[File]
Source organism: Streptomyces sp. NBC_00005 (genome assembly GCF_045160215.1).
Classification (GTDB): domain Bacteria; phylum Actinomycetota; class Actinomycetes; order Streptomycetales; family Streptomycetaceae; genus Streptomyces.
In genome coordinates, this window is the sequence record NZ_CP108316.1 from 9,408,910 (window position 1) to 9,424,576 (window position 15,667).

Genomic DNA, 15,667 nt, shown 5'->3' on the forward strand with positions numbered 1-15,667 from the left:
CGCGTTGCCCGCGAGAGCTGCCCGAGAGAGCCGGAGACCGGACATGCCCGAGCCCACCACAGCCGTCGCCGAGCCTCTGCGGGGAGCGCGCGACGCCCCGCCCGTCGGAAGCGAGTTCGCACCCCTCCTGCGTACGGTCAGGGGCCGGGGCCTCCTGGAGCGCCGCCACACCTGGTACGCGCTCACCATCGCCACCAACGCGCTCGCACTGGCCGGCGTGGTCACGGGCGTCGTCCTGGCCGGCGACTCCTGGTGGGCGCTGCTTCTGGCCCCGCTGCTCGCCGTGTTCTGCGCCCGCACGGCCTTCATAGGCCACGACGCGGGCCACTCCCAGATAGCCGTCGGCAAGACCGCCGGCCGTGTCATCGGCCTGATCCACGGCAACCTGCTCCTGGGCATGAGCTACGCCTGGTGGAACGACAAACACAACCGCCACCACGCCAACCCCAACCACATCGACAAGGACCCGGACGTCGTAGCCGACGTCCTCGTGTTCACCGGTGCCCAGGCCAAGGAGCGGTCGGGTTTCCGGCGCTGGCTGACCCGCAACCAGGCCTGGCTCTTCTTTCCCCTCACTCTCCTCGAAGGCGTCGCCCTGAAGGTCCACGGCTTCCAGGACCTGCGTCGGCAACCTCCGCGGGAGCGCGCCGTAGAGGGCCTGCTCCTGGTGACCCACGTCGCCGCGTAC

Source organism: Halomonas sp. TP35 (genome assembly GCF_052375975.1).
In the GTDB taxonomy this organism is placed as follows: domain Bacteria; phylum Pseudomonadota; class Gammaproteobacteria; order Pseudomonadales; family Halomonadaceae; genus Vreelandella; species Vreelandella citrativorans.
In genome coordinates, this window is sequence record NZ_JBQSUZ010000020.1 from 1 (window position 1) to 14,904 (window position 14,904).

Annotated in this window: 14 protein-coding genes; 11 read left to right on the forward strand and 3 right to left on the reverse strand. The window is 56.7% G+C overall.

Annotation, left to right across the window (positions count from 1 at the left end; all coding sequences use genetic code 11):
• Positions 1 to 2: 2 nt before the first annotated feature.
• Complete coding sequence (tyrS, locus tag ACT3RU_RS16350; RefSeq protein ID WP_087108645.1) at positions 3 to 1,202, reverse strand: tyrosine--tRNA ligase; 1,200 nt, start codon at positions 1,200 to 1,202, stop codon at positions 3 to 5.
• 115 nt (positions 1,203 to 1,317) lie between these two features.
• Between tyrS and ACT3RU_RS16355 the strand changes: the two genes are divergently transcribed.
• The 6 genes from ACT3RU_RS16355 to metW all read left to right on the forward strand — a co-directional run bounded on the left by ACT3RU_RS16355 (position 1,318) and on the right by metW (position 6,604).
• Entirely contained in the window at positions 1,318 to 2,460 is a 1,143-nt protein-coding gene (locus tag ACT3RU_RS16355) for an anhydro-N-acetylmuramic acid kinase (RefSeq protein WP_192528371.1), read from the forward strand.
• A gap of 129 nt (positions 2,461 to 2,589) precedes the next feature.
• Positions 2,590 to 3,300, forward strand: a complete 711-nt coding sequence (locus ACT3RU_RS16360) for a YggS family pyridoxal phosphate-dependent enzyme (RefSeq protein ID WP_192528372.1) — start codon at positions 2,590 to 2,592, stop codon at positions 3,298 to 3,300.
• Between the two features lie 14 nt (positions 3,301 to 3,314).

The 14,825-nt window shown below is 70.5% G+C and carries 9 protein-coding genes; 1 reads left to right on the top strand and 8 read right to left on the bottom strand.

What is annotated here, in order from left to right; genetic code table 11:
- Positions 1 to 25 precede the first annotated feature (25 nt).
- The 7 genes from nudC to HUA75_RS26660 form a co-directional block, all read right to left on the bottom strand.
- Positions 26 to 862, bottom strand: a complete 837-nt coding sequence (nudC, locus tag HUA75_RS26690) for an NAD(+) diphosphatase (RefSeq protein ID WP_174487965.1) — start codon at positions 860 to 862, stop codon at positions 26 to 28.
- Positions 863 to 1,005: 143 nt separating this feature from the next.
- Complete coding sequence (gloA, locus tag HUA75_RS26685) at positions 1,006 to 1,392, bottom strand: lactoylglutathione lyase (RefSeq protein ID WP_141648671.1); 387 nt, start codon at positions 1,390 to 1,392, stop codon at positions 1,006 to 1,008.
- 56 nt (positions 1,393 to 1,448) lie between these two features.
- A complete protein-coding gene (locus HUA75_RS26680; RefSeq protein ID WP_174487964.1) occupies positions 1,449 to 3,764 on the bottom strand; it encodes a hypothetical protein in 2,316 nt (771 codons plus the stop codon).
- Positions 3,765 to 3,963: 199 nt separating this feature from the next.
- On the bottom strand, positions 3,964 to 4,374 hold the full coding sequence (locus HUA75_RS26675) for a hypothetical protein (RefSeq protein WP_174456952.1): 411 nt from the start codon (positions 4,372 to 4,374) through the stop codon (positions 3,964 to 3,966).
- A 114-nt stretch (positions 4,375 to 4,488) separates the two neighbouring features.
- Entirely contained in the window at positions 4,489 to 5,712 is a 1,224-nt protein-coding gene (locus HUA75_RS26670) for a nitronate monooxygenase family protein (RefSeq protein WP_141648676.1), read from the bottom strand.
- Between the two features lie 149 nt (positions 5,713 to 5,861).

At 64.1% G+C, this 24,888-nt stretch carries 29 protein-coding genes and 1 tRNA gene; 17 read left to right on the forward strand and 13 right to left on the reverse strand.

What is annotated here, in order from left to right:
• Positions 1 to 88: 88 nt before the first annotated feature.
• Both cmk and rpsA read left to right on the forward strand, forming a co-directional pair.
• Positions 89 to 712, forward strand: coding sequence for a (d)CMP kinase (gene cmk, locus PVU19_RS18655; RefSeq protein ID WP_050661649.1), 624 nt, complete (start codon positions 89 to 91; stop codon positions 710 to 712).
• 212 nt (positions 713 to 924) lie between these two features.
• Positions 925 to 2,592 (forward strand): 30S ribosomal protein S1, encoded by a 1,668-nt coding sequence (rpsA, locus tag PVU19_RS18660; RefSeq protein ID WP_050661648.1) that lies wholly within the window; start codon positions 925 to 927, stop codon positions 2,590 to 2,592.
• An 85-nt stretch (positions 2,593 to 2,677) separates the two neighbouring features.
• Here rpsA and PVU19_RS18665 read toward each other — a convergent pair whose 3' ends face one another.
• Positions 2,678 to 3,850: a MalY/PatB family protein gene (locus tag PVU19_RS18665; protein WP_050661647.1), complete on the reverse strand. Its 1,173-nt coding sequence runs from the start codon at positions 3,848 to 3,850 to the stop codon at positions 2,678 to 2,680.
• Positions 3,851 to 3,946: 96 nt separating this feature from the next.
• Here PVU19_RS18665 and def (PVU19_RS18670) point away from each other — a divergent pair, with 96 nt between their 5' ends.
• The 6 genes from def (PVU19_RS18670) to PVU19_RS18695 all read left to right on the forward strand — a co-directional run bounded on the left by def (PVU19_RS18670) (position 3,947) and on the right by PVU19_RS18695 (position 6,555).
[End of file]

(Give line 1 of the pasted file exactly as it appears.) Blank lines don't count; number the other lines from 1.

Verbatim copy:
Source organism: Streptomyces sp. NBC_00005 (genome assembly GCF_045160215.1).